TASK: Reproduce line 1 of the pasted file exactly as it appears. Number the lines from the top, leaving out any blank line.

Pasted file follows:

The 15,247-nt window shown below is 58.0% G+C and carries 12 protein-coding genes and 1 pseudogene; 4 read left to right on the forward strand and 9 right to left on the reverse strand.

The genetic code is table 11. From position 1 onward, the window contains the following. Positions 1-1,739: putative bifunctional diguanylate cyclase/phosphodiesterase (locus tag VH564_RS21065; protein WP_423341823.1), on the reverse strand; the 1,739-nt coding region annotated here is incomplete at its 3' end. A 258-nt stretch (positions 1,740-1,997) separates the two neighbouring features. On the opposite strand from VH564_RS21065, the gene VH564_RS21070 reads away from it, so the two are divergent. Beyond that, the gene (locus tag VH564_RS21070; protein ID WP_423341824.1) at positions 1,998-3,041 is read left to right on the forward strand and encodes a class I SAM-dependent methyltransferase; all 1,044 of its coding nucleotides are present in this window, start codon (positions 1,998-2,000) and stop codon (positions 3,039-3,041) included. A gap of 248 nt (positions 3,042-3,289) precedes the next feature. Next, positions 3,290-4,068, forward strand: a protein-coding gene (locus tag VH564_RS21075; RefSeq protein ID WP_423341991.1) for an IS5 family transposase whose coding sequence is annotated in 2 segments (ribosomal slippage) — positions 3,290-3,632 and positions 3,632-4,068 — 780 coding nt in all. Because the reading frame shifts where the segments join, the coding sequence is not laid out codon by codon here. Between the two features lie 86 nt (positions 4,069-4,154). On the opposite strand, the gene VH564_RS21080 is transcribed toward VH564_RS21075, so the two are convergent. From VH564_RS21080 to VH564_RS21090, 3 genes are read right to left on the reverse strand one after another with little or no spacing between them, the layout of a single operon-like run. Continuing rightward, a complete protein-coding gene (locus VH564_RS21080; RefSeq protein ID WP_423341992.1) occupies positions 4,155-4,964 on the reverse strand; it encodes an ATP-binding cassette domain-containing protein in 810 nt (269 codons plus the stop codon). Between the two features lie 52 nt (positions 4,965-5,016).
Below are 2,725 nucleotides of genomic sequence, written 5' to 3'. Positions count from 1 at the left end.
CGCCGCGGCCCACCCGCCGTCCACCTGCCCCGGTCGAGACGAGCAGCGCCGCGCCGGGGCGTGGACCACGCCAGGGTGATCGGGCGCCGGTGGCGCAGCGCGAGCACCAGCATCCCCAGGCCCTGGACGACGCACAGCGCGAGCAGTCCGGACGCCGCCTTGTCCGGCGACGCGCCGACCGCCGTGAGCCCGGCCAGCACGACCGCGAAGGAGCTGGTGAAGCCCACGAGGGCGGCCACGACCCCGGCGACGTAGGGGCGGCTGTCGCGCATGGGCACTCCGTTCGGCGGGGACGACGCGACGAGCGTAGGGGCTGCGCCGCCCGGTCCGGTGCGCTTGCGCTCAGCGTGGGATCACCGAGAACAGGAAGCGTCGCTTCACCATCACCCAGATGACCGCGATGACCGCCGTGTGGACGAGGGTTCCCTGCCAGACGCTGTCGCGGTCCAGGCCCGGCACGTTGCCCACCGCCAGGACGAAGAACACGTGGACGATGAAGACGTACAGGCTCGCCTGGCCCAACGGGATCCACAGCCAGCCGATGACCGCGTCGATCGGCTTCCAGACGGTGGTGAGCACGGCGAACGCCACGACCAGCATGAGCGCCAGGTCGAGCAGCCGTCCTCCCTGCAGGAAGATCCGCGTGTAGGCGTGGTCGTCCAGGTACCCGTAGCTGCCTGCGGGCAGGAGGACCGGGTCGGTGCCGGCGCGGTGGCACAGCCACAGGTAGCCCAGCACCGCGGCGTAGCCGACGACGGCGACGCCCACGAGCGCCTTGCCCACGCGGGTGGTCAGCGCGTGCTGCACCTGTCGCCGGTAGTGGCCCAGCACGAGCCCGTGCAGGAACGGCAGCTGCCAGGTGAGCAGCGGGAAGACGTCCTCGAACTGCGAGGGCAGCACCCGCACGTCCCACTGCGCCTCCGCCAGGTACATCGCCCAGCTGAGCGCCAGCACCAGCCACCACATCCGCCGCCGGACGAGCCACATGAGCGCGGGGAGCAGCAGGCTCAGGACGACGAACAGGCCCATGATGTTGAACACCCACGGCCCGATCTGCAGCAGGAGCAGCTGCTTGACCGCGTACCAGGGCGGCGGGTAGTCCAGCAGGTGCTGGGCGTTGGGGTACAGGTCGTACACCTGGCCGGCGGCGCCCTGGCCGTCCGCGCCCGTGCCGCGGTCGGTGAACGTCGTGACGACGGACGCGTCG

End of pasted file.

The 15,247-nt window shown below is 58.0% G+C and carries 12 protein-coding genes and 1 pseudogene; 4 read left to right on the forward strand and 9 right to left on the reverse strand.